According to Reuters, one-fifth of the world’s largest publicly listed corporations have committed to net zero emissions before 2050. However, the bulk of them are relying on offsets rather than direct emission reductions to meet their targets. Carbon offsets allow corporations to continue polluting and even exceed their regulatory emission caps, so long as they offset their pollution elsewhere.

The reason offsets exist in the first place is painfully clear: so corporations and governments can avoid reducing emissions and continue to accumulate profits at the expense of people and the environment, while meeting regulatory requirements. Greenpeace refers to it as “a bookkeeping trick intended to obscure climate-wrecking emissions.” As they state, “it’s tree planting window dressing aimed at distracting from ecosystem destruction.”

Carbon offsets are not just the cheap way out of real emission reduction — they inherently perpetuate exploitative and extractive industrial practices.


The biggest technical flaw of carbon offsets comes from the misunderstanding of what it takes to remove carbon from the atmosphere and capture it in the ground. Activities like planting trees or regenerative farming fulfil the role of pulling carbon from the atmosphere. But, as professor Liz Carlisle puts it, “the thing about carbon is that there’s nothing particularly valuable about simply getting it into the ground. To make a difference for the climate, much of that carbon has to stay underground for a long time.”

The carbon cycle is a natural process that takes hundreds of years, and the combined effort of millions of microorganisms, plants, animals, the soil, and the communities that protect and nurture biodiversity. Each of these actors has a crucial role to play. Plants absorb atmospheric carbon dioxide during photosynthesis and secrete sugars, oxygen, carbohydrates and other carbon-rich nutrients into the soil to feed fungi, bacteria and other microorganisms. As these microorganisms grow in number, they create intricate structures that branch out and store more and more carbon over hundreds of years. During this process, if the soil is disturbed through heavy tillage, erosion, or deforestation, these structures break down once again, and release carbon back into the atmosphere. To really capture carbon, the soil has to be managed by the entire ecosystem, including the communities that live on the land itself, through Indigenous practices such as conservation tillage, cover cropping, and crop rotation.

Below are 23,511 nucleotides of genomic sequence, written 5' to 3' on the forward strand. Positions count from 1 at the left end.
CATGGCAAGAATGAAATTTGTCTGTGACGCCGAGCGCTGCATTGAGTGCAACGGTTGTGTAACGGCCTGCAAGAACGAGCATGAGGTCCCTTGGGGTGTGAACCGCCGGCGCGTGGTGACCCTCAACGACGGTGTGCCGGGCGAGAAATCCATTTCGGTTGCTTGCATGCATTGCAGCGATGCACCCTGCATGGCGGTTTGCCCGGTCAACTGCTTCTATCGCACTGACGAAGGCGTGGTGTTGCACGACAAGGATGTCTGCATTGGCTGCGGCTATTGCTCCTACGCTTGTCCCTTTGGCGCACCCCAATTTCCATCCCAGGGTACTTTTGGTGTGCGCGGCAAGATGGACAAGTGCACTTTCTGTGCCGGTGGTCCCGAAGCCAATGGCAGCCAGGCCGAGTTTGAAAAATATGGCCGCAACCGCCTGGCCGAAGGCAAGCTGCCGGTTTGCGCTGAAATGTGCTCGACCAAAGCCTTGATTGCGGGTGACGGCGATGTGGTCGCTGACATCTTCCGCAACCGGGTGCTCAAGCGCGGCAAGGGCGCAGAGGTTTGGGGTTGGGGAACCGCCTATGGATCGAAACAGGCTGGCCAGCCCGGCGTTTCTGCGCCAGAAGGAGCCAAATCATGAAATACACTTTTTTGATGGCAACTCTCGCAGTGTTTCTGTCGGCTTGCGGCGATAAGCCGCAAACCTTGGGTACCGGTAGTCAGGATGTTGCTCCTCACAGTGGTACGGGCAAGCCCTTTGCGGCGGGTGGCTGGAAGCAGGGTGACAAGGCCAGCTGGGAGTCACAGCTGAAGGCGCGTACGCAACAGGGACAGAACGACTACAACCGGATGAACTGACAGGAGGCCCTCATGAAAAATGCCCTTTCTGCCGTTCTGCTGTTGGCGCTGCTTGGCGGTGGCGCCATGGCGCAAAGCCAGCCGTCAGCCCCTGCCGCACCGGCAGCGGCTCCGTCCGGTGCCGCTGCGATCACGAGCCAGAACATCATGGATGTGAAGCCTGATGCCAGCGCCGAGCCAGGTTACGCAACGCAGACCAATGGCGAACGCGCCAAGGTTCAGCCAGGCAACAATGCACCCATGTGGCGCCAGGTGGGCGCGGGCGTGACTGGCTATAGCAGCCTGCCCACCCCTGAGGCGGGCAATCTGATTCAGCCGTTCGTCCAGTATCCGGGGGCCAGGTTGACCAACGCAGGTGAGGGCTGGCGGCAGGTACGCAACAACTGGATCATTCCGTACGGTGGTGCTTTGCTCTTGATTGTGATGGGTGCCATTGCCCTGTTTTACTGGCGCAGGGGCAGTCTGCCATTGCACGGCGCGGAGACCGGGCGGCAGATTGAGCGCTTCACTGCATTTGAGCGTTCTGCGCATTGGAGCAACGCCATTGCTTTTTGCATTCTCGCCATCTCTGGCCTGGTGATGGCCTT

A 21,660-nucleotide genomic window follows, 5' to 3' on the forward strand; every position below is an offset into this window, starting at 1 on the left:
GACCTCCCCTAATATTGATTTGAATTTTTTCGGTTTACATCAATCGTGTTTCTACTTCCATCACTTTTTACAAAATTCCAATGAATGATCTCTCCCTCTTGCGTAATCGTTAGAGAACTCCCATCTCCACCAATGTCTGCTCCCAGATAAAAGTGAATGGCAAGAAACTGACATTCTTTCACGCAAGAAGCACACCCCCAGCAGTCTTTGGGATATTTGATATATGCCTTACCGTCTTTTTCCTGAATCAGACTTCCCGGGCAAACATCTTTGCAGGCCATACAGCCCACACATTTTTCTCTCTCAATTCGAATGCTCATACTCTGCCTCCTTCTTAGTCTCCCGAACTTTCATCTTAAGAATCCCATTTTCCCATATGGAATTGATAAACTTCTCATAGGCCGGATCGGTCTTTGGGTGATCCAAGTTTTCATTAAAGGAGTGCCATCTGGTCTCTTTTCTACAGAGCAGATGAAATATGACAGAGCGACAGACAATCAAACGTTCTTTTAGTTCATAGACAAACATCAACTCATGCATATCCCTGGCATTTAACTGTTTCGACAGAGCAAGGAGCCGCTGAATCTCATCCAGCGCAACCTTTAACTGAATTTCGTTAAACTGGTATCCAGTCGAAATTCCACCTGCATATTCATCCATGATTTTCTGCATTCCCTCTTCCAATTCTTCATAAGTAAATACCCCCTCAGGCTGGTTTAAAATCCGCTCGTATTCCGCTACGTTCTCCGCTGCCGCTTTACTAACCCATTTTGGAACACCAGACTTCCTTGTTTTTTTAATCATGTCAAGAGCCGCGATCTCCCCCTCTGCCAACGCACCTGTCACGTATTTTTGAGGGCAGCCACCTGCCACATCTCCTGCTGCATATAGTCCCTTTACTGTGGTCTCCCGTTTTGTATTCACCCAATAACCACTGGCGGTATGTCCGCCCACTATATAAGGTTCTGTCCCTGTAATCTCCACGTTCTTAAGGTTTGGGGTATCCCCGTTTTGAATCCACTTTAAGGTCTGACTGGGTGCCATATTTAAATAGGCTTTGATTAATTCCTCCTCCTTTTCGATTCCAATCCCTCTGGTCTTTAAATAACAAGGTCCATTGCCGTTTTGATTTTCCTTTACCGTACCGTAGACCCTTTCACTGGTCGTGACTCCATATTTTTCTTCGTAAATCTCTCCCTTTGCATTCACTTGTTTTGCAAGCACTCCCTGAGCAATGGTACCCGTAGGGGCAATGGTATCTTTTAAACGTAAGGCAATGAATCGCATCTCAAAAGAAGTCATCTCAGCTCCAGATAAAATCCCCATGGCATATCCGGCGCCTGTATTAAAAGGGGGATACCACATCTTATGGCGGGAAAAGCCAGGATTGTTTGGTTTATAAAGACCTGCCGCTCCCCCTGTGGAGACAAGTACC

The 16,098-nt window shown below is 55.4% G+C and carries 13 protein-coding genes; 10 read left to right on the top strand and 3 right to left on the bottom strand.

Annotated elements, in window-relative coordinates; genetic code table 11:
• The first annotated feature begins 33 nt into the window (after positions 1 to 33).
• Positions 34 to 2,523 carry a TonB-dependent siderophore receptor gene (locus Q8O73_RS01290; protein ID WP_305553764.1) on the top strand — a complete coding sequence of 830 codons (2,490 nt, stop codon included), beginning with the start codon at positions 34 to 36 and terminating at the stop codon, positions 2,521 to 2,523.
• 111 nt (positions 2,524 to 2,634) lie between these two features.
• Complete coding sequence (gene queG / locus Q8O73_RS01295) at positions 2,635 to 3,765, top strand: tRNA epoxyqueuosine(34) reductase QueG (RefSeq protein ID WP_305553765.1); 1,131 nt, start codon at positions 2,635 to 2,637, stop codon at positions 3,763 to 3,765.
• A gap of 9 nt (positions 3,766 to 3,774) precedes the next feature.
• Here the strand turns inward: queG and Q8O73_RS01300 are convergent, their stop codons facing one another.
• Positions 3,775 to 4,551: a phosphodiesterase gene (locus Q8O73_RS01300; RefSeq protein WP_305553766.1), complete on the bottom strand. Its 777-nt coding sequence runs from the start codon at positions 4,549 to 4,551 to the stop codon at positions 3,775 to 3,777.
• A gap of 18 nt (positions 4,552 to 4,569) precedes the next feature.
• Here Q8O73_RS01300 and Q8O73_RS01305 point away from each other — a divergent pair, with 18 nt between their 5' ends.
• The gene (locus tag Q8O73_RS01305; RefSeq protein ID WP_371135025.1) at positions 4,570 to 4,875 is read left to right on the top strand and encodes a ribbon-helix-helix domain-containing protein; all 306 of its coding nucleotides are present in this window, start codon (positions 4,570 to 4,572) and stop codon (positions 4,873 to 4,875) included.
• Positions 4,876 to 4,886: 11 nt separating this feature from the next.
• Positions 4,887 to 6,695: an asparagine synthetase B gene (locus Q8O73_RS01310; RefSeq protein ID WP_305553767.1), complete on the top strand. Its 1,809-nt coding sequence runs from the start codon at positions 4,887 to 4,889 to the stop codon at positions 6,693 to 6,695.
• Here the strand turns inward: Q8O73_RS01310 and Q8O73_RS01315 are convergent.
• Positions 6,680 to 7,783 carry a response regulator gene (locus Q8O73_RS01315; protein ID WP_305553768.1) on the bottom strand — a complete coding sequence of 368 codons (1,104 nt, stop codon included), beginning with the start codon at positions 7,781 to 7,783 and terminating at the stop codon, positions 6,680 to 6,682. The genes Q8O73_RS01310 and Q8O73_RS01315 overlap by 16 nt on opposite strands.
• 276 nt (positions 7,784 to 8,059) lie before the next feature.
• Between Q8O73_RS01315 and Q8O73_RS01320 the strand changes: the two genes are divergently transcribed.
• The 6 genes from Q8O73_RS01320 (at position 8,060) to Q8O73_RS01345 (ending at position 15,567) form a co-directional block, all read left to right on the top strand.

However, offsets reduce the process of carbon capture to transactional projects and activities that in reality compensate for far less emissions than what is reported on paper.


The key to any successful carbon offset project is the claim of additionality — proof that the project will provide an extra reduction of carbon that wouldn’t otherwise have happened. For instance, planting a tree that wouldn’t otherwise be planted or saving a tree that is scheduled to be uprooted. However, in many cases, claims of additionality are ambiguous, largely exaggerated and based on bogus projects undertaken by unregulated, private third-party registries.

John Oliver unpacked this in a recent episode of his show. Oliver brought in examples of corporations like JP Morgan and Disney investing millions of dollars in the Nature Conservancy, which Bloomberg has labelled “the world’s largest environmental group” — an organisation at the forefront of the carbon offset scam. The Nature Conservancy has enabled these corporations to claim that they’re protecting forests and sanctuaries that aren’t threatened to begin with, driving massive amounts of money to the hands of the wealthy landowners whose lands encompass those forests. Oliver explains that the offset market is filled with projects such as these. Now, you can even pay to defer uprooting a tree for as short as 12 months, which Oliver compares to being as ridiculous as selling a carbon credit for holding your breath for 15 seconds.